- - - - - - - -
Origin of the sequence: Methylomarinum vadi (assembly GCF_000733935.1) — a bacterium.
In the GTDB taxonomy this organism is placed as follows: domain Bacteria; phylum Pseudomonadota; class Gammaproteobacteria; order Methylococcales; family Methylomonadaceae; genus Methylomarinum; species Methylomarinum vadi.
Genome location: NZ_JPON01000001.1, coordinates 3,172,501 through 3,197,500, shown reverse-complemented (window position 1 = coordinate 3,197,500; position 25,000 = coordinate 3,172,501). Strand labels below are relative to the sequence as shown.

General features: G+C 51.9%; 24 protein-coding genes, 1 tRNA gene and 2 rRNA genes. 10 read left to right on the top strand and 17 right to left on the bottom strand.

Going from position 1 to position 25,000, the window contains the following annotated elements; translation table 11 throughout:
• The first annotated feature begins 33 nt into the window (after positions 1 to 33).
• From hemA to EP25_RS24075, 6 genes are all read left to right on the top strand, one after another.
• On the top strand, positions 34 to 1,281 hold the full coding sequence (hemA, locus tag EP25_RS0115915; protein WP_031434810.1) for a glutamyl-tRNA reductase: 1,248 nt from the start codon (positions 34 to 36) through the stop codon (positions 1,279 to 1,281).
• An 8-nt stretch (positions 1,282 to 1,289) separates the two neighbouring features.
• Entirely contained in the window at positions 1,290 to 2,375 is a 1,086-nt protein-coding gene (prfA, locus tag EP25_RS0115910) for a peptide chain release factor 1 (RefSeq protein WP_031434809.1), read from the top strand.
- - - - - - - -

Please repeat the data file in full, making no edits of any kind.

Origin of the sequence: Methylomarinum vadi (assembly GCF_000733935.1) — a bacterium.
In the GTDB taxonomy this organism is placed as follows: domain Bacteria; phylum Pseudomonadota; class Gammaproteobacteria; order Methylococcales; family Methylomonadaceae; genus Methylomarinum; species Methylomarinum vadi.
Genome location: NZ_JPON01000001.1, coordinates 3,172,501 through 3,197,500, shown reverse-complemented (window position 1 = coordinate 3,197,500; position 25,000 = coordinate 3,172,501). Strand labels below are relative to the sequence as shown.

General features: G+C 51.9%; 24 protein-coding genes, 1 tRNA gene and 2 rRNA genes. 10 read left to right on the top strand and 17 right to left on the bottom strand.

Going from position 1 to position 25,000, the window contains the following annotated elements; translation table 11 throughout:
• The first annotated feature begins 33 nt into the window (after positions 1 to 33).
• From hemA to EP25_RS24075, 6 genes are all read left to right on the top strand, one after another.
• On the top strand, positions 34 to 1,281 hold the full coding sequence (hemA, locus tag EP25_RS0115915; protein WP_031434810.1) for a glutamyl-tRNA reductase: 1,248 nt from the start codon (positions 34 to 36) through the stop codon (positions 1,279 to 1,281).
• An 8-nt stretch (positions 1,282 to 1,289) separates the two neighbouring features.
• Entirely contained in the window at positions 1,290 to 2,375 is a 1,086-nt protein-coding gene (prfA, locus tag EP25_RS0115910) for a peptide chain release factor 1 (RefSeq protein WP_031434809.1), read from the top strand.